The Time I Used My Travel Medical Insurance
In September 2016, I had a one-way ticket to London and grand plans to travel around Europe (and possibly the world) for the foreseeable future. While part of my preparation including thinking about my health, I didn't think too much about travel medical insurance. Between vaccinations, a doctor visit to ensure I was healthy, and stocking up on over-the-counter drugs, I figured I was pretty much good to go. Until I did some research.
I ended up purchasing a travel medical insurance policy for two reasons: one, my mother insisted (and frequently reminded me) that I should get one; and two, I found out that my Alberta provincial health care didn't really cover all that much abroad. Now, I'm a natural worrier so I bought the policy for peace of mind. Again, I didn't really think I'd use it, but it was pretty cheap. Only a couple hundred of dollars for six months.
Approximately six weeks into my trip, I ended up in the hospital with a severe allergic reaction. I'd never had an allergic reaction in my life, but apparently being bitten all over by Slovakian mosquitos was something my immune system didn't appreciate. The trip to the ER was rather harrowing - I didn't call an ambulance as I wasn't in anaphylactic shock, but I ended up trying to catch a bus for an hour then giving up and taking a cab. By this point, my eye was swollen completely shut and I must've looked like a giant mess. The cab driver took me to the nearest hospital.
The emergency room was a long hallway, full of people. The receptionist did not speak any English, and nor did anyone else it seemed. Luckily, I had thought to google translate my symptoms and they led me to triage. I showed a nurse who gave me a cursory examination and sent me to wait. I waited for quite a few hours and then was taken back to the triage area where they gave me an IV and looked me over again. Thankfully, the doctors, a few nurses, and the hospital administrator spoke English. I gave them my travel medical insurance information and they continued to treat me.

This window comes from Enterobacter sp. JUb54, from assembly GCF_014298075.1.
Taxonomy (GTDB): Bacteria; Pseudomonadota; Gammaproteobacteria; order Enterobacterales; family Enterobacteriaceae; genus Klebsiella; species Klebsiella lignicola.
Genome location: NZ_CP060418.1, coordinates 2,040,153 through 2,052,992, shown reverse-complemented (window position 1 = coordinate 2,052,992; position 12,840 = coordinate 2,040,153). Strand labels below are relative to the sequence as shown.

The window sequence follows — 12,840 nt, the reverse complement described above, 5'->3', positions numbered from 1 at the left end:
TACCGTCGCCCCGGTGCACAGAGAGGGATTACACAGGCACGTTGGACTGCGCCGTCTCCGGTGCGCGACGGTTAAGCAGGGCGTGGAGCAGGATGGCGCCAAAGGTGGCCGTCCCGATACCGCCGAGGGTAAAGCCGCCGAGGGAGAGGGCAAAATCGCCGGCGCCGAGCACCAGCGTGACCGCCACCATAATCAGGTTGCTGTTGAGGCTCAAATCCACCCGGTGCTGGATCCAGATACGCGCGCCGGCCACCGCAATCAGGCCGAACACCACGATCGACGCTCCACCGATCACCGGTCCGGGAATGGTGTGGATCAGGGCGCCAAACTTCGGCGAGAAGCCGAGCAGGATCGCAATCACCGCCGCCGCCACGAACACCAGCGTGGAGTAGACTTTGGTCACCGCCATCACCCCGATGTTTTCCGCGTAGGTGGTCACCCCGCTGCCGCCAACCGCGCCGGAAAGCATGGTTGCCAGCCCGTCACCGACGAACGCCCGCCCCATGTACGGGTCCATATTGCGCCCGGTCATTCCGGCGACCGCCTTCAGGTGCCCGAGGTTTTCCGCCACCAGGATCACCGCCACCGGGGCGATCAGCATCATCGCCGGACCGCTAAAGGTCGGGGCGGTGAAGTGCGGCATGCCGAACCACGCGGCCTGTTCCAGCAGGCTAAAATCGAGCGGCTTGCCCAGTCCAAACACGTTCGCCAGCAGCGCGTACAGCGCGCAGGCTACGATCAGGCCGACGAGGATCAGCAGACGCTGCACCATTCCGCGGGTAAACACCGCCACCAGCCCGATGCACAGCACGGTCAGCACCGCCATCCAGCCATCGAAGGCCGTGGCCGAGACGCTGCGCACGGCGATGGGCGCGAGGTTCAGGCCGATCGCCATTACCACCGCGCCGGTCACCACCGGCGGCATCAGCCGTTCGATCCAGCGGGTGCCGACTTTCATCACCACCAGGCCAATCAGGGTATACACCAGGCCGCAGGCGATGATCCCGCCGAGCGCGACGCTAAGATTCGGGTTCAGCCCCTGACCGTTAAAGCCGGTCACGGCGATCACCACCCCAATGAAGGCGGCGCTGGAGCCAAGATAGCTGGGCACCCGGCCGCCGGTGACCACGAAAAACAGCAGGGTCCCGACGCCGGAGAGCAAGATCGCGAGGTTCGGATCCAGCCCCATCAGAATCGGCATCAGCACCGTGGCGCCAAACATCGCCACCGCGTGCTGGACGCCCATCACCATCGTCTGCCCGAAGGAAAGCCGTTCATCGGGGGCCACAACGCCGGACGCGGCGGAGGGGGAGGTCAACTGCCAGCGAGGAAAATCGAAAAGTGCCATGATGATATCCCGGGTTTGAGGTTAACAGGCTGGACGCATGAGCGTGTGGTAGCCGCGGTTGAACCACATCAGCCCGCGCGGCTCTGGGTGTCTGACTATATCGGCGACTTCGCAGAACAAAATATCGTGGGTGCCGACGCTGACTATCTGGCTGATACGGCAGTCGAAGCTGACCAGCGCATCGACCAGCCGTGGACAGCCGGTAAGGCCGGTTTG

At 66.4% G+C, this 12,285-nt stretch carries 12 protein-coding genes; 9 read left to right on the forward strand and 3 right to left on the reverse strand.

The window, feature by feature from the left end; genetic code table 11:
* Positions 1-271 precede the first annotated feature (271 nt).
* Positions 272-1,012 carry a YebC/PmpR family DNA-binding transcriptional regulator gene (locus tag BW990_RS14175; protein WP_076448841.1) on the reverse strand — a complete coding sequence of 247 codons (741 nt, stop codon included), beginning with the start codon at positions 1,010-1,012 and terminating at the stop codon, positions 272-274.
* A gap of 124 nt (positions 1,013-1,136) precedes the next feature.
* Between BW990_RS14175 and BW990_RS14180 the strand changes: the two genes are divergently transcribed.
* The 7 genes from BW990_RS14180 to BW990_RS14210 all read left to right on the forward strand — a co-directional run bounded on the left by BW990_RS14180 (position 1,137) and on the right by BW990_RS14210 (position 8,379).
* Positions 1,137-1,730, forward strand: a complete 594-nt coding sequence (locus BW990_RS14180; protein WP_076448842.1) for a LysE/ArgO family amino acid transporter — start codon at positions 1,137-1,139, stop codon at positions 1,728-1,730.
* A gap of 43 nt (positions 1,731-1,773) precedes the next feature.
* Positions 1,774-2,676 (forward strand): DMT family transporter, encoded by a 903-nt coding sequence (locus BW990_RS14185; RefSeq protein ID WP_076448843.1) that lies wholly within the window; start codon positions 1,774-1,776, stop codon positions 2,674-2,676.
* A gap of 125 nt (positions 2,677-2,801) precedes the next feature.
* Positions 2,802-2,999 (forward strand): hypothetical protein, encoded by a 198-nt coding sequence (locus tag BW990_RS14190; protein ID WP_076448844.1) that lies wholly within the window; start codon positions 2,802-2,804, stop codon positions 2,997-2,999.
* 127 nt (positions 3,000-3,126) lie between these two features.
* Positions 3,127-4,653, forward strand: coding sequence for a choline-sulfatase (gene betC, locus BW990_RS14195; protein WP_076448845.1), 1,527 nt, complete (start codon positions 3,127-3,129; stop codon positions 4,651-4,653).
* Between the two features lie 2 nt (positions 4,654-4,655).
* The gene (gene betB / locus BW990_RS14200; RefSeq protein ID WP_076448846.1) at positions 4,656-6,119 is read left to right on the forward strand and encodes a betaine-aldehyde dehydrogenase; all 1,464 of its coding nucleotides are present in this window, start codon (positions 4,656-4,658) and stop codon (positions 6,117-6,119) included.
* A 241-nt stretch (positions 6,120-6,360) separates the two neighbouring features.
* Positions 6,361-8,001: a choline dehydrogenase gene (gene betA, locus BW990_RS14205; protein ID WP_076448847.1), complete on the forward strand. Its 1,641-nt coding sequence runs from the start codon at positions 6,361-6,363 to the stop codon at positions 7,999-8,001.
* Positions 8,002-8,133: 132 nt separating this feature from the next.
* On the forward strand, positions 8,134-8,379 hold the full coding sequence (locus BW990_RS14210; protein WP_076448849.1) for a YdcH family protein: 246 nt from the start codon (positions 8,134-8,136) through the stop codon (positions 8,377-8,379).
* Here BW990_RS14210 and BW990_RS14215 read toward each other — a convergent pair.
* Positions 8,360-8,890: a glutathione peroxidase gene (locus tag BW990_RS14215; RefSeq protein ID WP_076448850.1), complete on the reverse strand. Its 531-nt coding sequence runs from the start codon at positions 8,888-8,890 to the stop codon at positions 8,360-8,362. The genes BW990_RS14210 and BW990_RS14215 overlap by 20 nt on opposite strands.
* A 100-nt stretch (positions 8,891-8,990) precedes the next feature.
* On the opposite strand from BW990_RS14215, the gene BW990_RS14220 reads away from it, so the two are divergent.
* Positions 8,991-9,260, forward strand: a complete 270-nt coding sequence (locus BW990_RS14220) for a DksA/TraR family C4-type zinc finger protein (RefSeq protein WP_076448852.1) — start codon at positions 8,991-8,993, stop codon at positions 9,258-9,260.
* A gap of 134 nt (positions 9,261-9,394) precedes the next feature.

I ended up staying in the hospital for nearly two days. I was able to use the hospital's phone to call TuGo, my travel medical insurance provider. They started my claim right away and talked to the hospital administrator and doctors for me, informing them of what was covered and the payment process. Once that was dealt with, they discussed what would happen and what was covered with me. They covered my hospital stay, my medications, and a visit to a specialist. They even covered follow-up appointments, although I didn't use them as I left the area immediately after I was released.
While ending up in the hospital is something no one wants to do - especially on vacation - it does happen, even to young and healthy individuals. My travel medical insurance paid for itself with that single minor incident. Had I not had coverage, I would’ve been out hundreds of dollars. In other circumstances, such as if I’d been in a remote area, had more serious medical issues, or been in a country with expensive health care, these costs could have been astronomical. My provincial health care would not have covered me either. That’s why I am very grateful that I had travel medical insurance and why I will always advocate that everyone get it, no matter how healthy they are. Talk to your insurance broker about the travel medical policy that is right for you. There are a number of insurance companies offering this coverage, even if you have a pre-existing condition or if you’re already on your trip (though don’t try to make a same day claim).